Buying a car is perhaps only second to your home as the most important investment you’ll make in your lifetime. There’s so much riding on making the right choice. Along with the considerations that come with it, you’ll have more than your share of ‘umming and ahhing.’
It’s only natural for you to have reservations. It’s your instinct that is designed to help you make the most informed decision without consequence. It’s those same instincts that drive people to the safer, albeit much more costly, bet of buying new. This is a crying shame. While there is still some risk attached to buying used cars, by and large the market is far more reputable than it was even ten years ago. Here’s why buying used could make much more sense to you from a financial perspective.
The main consideration that people fail to take into account is that there’s more to the cost of a car than just the price tag. There are the running and maintenance of the vehicle. The associated fees and subsequent depreciation. The taxes, the insurance, and the ever-increasing fuel prices. Buying a brand new car (minus a few exceptions) is always more expensive than buying used, and not just in terms of up-front cost. Have you accounted for the 20% hit in value your car will take the very second you leave the dealership?
What about the sales tax? Most states subject the purchase of new goods to a one-off tax. As with the interest on your mortgage, this is empty money. It’s not going towards the product you’re buying, nor into the pocket of the seller. It’s just there; floating around aimlessly with no benefit to you or your trader. Used cars, however, escape this sanction. That means the money you save can instead be put towards the renovation work you’ll inevitably need to undertake. But hey, at least you see something in return for your money.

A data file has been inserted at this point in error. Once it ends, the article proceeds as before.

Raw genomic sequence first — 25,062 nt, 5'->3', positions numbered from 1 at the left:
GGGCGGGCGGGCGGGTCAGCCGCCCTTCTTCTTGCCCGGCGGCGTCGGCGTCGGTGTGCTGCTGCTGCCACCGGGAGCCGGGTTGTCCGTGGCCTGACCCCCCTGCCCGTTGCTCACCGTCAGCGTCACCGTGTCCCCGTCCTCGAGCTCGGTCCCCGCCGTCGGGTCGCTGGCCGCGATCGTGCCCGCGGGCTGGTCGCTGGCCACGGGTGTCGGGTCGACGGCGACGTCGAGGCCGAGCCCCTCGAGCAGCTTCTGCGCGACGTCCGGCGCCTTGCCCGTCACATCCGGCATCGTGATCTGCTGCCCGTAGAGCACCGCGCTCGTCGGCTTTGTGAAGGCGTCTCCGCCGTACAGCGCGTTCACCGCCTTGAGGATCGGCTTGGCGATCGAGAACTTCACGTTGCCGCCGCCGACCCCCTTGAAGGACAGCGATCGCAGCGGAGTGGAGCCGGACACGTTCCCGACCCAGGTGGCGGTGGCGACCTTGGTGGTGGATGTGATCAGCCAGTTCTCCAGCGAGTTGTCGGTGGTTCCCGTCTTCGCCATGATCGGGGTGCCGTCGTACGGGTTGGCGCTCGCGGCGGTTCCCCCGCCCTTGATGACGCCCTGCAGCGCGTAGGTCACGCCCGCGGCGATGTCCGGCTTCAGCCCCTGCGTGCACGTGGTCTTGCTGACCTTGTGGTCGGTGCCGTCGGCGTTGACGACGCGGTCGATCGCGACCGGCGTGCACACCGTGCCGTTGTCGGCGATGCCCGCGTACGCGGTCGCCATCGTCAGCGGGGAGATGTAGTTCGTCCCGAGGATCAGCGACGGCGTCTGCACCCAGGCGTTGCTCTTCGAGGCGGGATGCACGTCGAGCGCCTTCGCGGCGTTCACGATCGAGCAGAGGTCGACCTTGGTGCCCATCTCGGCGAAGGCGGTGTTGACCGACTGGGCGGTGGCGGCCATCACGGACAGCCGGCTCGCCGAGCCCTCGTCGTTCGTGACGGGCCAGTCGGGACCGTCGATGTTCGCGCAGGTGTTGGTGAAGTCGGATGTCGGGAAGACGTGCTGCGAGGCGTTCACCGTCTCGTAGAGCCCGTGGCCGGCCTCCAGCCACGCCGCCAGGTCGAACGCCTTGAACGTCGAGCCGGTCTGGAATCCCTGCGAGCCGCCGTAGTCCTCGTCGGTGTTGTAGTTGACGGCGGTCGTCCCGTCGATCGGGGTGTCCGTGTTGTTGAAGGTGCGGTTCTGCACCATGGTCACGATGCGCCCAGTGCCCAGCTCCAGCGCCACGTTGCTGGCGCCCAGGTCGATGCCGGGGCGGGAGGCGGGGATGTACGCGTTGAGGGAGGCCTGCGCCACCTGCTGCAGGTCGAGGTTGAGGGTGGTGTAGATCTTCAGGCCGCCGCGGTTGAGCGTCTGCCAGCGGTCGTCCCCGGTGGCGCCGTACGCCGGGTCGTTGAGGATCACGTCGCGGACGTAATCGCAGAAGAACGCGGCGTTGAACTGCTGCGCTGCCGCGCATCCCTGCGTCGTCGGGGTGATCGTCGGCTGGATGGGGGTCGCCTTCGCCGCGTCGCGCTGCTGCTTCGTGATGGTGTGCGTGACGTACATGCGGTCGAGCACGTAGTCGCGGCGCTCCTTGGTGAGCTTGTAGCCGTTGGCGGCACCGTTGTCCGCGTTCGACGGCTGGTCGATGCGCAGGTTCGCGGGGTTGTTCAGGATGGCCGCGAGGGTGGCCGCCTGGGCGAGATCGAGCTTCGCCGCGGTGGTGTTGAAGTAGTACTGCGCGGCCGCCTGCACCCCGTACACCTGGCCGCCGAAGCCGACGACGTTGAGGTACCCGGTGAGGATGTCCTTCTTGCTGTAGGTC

New cars are also often heralded for their top of the range features. They’re modern and, as such, benefit from all the latest technology. What a dealership won’t tell you is that the charge for these additions outweighs what it would cost you to upgrade these features for yourself. It’s the oldest trick in the book. Offer a vehicle with all the bells and whistles, and the customer will get all starry eyed and hand over whatever you tell them it’s worth. If you decide you absolutely cannot live without the rustproof coating all of a sudden, don’t fall for it. It would be cheaper to have the work done yourself at a reliable auto shop.
Sure, there’s a certain pride to be found in buying a new car. And if you can afford to, why not? But when a bottomless pit of money isn’t an option for you, you’ve got to make smarter buying choices. Don’t be fooled: the higher prices of new cars isn’t down to the product you’re getting in return. By and large, you’ll have nothing to show for your money but a care rapidly declining in value.